June 9, 2018 10:00:41 PM
India Yarborough - [email protected]
Marvin "M.C." Ellis, 82, has been growing food most of his life. In 1997, he decided to make a business of it at the Columbus farmers market.
"It was a hobby for us then," Ellis said. "All we had basically were tomatoes. We saw pretty quickly we had to diversify."
Ellis is owner of Mayhew Tomato Farms. He and his son man a booth each Saturday morning at the Hitching Lot Farmers Market in Columbus, selling tomatoes, okra, jellies, pickled vegetables and plenty more. Their booth is one of nearly 30 that line the sides of Columbus' Hitching Lot pavilion, which faces Second Avenue North in between Second and Third streets.
It's where Ellis does about 30 percent of his business.
"At one point, we were doing 95 percent of business at our farm," he said. "Now we're doing about 70."
Katherine Lucas, market coordinator at Main Street Columbus, said hundreds of visitors of all ages pass through Columbus' market on a given day. It's the oldest farmers market in the Golden Triangle, having started in 1976. To be a vendor, everything a person sells must be grown, baked, or hand-crafted "in your home or on your property" within 50 miles of the market, Lucas said.
"The motto we run with is 'Grow local, buy local, eat local,'" she said.
Some booths are situated on truck beds, others have goods spread across tables and a few sit under tents or beach-turned-market umbrellas. In addition to produce, vendors sell flowers, herbs, handmade jewelry, baked goods, jellies, pickled vegetables, fresh tamales -- the list goes on.
"This is a farmers market town," Ellis said. "It's a gathering place, a social situation."
David Moody, 69, of Columbus, has been visiting the Hitching Lot every Saturday for about eight years. He visits many booths but is a Mayhew Tomato Farms regular for "the greens and the okra and sometimes the tomatoes."
Over the years, he has seen the market become a community staple.
"It's gotten bigger and better," Moody said. "I run upon a lot of my friends I haven't seen in a long time -- classmates, relatives."
A growing trend with small-town roots
That community staple is part of a growing trend of farmers markets around the state. Since Columbus' began, farmers markets have also sprung up in Starkville, West Point and, most recently, Caledonia -- all but the last of which have been recognized by the Mississippi Department of Agriculture, which lists 27 different markets around the state.
Eight years ago Dallas O'Bryant set up shop at the West Point Farmers Market. The 26-year-old West Point native partners with his father, Mark O'Bryant, to sell fresh, home-grown produce -- "everything but watermelon, cantaloupe and butter beans," Dallas said -- along with pickled and canned vegetables, honey, jams, jellies and salsas.
"When I started ... there were vendors who kind of took me under their wings and said 'Hey, you need to come to this market; come to Starkville and try it out,'" he said.
Now the father-son duo hosts a booth each Thursday under the pavilion at West Point's Mossy Oak Outlet. On Saturdays, Starkville is their marketplace. And when Caledonia began its "Market on Main" in May, the O'Bryants jumped at the opportunity to expand their reach.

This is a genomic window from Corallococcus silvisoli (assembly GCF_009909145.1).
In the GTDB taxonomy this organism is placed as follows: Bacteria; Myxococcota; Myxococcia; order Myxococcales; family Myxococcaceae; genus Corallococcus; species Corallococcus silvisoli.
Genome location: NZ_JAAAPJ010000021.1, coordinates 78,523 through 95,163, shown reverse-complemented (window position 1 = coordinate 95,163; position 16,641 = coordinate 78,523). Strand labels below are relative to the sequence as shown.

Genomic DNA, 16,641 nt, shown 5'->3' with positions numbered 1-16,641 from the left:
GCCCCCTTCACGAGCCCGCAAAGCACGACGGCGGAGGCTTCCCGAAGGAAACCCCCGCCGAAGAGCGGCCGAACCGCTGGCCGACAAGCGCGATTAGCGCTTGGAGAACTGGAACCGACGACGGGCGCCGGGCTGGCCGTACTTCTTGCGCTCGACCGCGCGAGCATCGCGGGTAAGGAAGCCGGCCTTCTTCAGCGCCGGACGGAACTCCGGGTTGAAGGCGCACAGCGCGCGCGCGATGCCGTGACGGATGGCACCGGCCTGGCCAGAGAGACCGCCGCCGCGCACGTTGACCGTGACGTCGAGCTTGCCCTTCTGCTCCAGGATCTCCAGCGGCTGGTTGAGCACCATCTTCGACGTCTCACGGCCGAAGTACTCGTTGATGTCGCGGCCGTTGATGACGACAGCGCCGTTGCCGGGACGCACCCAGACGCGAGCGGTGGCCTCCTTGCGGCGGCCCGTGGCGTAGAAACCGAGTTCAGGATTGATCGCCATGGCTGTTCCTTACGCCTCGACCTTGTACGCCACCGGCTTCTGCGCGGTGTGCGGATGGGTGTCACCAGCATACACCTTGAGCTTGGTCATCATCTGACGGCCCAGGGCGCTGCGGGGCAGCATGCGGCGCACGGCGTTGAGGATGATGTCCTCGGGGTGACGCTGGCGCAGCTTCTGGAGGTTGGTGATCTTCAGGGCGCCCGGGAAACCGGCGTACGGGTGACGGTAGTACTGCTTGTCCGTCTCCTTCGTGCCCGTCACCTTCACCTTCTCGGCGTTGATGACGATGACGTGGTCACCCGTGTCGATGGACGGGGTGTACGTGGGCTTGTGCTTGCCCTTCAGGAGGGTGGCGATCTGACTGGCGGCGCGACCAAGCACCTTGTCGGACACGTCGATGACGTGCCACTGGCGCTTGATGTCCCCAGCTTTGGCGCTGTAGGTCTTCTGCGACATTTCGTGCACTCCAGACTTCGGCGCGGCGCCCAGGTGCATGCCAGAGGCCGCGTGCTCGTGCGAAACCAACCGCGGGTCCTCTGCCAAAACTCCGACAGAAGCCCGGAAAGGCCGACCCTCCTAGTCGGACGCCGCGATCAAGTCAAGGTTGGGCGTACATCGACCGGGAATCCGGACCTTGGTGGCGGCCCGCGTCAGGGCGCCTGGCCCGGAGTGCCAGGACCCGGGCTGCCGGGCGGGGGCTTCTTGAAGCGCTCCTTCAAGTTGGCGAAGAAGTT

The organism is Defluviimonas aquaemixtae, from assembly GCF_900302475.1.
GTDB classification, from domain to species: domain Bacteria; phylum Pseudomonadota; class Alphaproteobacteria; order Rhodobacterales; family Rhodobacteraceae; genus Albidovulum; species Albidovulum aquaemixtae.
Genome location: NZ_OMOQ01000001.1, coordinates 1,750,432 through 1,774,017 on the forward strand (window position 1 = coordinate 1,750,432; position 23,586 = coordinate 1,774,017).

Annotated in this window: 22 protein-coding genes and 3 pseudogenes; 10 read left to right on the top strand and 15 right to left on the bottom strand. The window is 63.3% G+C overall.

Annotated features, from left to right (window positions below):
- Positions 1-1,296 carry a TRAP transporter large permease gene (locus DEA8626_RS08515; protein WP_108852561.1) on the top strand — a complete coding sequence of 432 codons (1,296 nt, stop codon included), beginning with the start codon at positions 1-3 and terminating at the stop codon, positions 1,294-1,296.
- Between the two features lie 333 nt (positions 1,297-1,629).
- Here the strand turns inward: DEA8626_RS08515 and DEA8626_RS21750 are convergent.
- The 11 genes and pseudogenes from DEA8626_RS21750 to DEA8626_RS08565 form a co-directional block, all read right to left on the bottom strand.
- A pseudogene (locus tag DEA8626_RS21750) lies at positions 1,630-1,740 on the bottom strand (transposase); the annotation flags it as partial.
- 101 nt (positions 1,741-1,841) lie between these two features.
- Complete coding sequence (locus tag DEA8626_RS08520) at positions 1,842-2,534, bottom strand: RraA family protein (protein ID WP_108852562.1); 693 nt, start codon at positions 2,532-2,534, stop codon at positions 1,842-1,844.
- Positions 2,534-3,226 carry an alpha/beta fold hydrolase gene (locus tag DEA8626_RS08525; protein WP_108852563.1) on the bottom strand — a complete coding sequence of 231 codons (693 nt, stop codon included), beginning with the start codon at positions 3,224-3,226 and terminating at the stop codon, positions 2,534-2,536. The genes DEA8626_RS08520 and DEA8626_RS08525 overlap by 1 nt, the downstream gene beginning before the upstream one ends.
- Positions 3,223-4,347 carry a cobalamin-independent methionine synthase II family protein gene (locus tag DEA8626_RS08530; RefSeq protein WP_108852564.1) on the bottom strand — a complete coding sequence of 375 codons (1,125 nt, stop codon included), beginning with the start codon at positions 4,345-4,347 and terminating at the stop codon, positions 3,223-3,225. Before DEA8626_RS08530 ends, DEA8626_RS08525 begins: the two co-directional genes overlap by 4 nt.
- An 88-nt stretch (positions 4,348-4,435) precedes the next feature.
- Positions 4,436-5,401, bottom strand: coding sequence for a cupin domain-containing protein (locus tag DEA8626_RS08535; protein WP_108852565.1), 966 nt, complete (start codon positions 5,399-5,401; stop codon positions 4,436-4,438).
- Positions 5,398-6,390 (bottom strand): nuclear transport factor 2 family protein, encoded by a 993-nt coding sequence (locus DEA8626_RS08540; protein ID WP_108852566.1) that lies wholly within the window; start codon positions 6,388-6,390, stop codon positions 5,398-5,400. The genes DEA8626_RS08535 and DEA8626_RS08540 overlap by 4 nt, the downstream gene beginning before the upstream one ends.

"I guess I've been in it long enough now where people are requesting that I come to markets," Dallas said. "...It feels good."
According to West Point's market manager Lisa Klutts, most farmers sell at multiple markets. It's how they make a living, but it has also become a network of sorts.
That's why Amanda Boltwood, chairperson of the fall festival Caledonia Days, chose Fridays to host a market in her hometown, so as not to compete with the established Saturday markets. And she's glad she did.
"It brings life to the community," Boltwood said. "It's a good way to get people out on Main Street."
As farmers markets have grown and become part of a community's social scene, they've also begun hosting activities. The Caledonia market, held twice a month in May, June and July this year, boasts live entertainment. Performances, arts and crafts, cooking demonstrations and other programs have all become a central feature of local markets, enhancing the community feel.
"To have a farmers market, you also want to have something that's good for everyone in the family," said Paige Watson, special events and projects coordinator for the Greater Starkville Development Partnership and manager of the Starkville Community Market.
Watson said the Mississippi State University Extension Service helps with many of the Starkville market's programs, which include culinary demonstrations and story times with local celebrities.
In Columbus, Lucas said, Columbus Main Street works with the Columbus Police Department, Mississippi University for Women's Project CHEW, and others to promote healthy eating initiatives.
"Since we've added the children's activities, it's really gotten the community involved," she said.
But though farmers markets have become "a booming thing," Dallas said, they seem to stay true to their small-town roots.
"It's super laid-back," he said of the West Point market. "Nobody's in a hurry. Nobody gets in a tizzy over anything. It's that small-town, southern-town feel."
Gayle Carlock of Aberdeen, who sells homemade salsas in Columbus on Saturdays, agrees.
"Everybody's been so friendly," Carlock said. "If people think it's just for selling produce, they're wrong. It's like a big family."
Local farmers markets
■ Columbus: Hitching Lot Farmers Market - open Mondays 4-6 p.m., Thursdays 7-10 a.m. and Saturdays 7-10 a.m.
■ Starkville: Starkville Community Market - open Tuesdays 4-6 p.m. and Saturdays 7:30-10:30 p.m.
■ West Point: West Point Farmers Market - open Thursdays 5-6:30 p.m.
■ Caledonia: Market on Main - open June 22, July 13, and July 27 6:30-8:30 p.m.